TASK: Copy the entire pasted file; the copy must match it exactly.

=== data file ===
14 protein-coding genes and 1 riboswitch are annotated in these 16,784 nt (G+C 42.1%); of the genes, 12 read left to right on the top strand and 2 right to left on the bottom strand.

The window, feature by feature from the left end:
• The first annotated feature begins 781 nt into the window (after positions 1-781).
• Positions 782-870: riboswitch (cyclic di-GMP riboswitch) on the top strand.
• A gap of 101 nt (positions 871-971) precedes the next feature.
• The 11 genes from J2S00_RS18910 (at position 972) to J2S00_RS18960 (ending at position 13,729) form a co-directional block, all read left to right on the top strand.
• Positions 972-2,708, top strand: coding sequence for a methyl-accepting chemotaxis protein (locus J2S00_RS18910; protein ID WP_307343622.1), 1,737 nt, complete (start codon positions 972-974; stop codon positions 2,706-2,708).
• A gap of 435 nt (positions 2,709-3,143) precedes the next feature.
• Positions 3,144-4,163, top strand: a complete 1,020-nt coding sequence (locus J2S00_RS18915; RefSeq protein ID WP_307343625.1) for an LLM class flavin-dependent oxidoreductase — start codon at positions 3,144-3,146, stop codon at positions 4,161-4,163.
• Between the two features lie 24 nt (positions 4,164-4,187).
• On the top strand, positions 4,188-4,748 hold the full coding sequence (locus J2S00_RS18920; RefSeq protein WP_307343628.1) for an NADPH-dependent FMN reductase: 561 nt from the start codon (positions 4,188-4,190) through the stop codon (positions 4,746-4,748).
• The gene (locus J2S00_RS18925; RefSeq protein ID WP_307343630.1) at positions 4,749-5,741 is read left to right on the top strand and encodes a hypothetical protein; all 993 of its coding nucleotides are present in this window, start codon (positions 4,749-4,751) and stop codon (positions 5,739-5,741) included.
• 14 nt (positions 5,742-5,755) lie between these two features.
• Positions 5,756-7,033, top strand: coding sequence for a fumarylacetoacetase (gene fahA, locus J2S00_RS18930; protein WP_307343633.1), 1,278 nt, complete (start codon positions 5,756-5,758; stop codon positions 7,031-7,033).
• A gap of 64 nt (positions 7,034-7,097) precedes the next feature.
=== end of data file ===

14 protein-coding genes and 1 riboswitch are annotated in these 16,784 nt (G+C 42.1%); of the genes, 12 read left to right on the top strand and 2 right to left on the bottom strand.

The window, feature by feature from the left end:
• The first annotated feature begins 781 nt into the window (after positions 1-781).
• Positions 782-870: riboswitch (cyclic di-GMP riboswitch) on the top strand.
• A gap of 101 nt (positions 871-971) precedes the next feature.
• The 11 genes from J2S00_RS18910 (at position 972) to J2S00_RS18960 (ending at position 13,729) form a co-directional block, all read left to right on the top strand.
• Positions 972-2,708, top strand: coding sequence for a methyl-accepting chemotaxis protein (locus J2S00_RS18910; protein ID WP_307343622.1), 1,737 nt, complete (start codon positions 972-974; stop codon positions 2,706-2,708).
• A gap of 435 nt (positions 2,709-3,143) precedes the next feature.
• Positions 3,144-4,163, top strand: a complete 1,020-nt coding sequence (locus J2S00_RS18915; RefSeq protein ID WP_307343625.1) for an LLM class flavin-dependent oxidoreductase — start codon at positions 3,144-3,146, stop codon at positions 4,161-4,163.
• Between the two features lie 24 nt (positions 4,164-4,187).
• On the top strand, positions 4,188-4,748 hold the full coding sequence (locus J2S00_RS18920; RefSeq protein WP_307343628.1) for an NADPH-dependent FMN reductase: 561 nt from the start codon (positions 4,188-4,190) through the stop codon (positions 4,746-4,748).
• The gene (locus J2S00_RS18925; RefSeq protein ID WP_307343630.1) at positions 4,749-5,741 is read left to right on the top strand and encodes a hypothetical protein; all 993 of its coding nucleotides are present in this window, start codon (positions 4,749-4,751) and stop codon (positions 5,739-5,741) included.
• 14 nt (positions 5,742-5,755) lie between these two features.
• Positions 5,756-7,033, top strand: coding sequence for a fumarylacetoacetase (gene fahA, locus J2S00_RS18930; protein WP_307343633.1), 1,278 nt, complete (start codon positions 5,756-5,758; stop codon positions 7,031-7,033).
• A gap of 64 nt (positions 7,034-7,097) precedes the next feature.